Friday, August 22, 2014

The Econometrics of Temporal Aggregation - III - Unit Roots

In two previous posts, I've talked a bit about the effect that aggregating time series data can have on some standard econometric results. The first of those posts was about a talk that I gave last month at the 2014 Conference of the New Zealand Association of Economists. That talk was on the general topic of "The Econometrics of Temporal Aggregation". The second post looked more specifically of the consequences of such aggregation on the results of testing for Granger causality.

Here, I'll provide some information about the impact of temporal aggregation on the existence of, and testing for, unit roots in time-series data.

Thursday, August 21, 2014

Risk Analysis for Three Precious Metals

Qinlu (Louisa) Chen and I have recently completed a paper titled, "Risk Analysis for Three Precious Metals: An Application of Extreme Value Theory". It's based in part on work that Louisa undertook in her B.Sc. Honours program here at UVic.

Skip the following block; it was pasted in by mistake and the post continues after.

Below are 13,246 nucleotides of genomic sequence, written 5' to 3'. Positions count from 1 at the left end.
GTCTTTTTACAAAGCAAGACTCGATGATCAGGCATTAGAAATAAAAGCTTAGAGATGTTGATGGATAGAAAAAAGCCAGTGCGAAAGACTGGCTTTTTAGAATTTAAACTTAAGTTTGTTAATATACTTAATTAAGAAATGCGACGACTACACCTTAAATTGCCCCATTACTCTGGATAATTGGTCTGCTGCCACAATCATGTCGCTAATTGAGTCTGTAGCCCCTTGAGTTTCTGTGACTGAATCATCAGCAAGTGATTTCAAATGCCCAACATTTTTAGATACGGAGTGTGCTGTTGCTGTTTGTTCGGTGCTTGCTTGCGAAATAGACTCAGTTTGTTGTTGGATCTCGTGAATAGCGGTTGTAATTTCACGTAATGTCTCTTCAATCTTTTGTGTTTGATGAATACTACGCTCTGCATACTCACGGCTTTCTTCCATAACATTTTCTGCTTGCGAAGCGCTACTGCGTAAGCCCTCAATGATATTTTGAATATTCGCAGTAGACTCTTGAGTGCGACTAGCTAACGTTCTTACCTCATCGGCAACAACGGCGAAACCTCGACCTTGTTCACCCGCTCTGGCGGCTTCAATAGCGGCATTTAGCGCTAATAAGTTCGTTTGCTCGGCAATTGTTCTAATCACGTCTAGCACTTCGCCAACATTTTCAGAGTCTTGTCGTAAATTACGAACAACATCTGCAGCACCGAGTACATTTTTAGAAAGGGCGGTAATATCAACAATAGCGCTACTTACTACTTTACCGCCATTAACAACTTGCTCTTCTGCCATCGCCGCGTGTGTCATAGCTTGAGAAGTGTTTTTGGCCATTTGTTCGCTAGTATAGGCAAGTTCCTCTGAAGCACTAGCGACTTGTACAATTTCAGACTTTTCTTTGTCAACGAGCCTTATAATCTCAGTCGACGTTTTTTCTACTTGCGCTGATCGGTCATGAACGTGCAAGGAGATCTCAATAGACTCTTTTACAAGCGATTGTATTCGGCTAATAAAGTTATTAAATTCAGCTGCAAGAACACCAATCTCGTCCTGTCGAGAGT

Here's the abstract:
"Gold, and other precious metals, are among the oldest and most widely held commodities used as a hedge against the risk of disruptions in financial markets. The prices of such metals fluctuate substantially, introducing a risk of its own. This paper’s goal is to analyze the risk of investment in gold, silver, and platinum by applying Extreme Value Theory to historical daily data for changes in their prices. The risk measures adopted in this paper are Value at Risk and Expected Shortfall. Estimates of these measures are obtained by fitting the Generalized Pareto Distribution, using the Peaks‐Over‐Threshold method, to the extreme daily price changes. The robustness of the results to changes in the sample period is discussed. Our results show that silver is the most risky metal among the three considered. For negative daily returns, platinum is riskier than gold; while the converse is true for positive returns."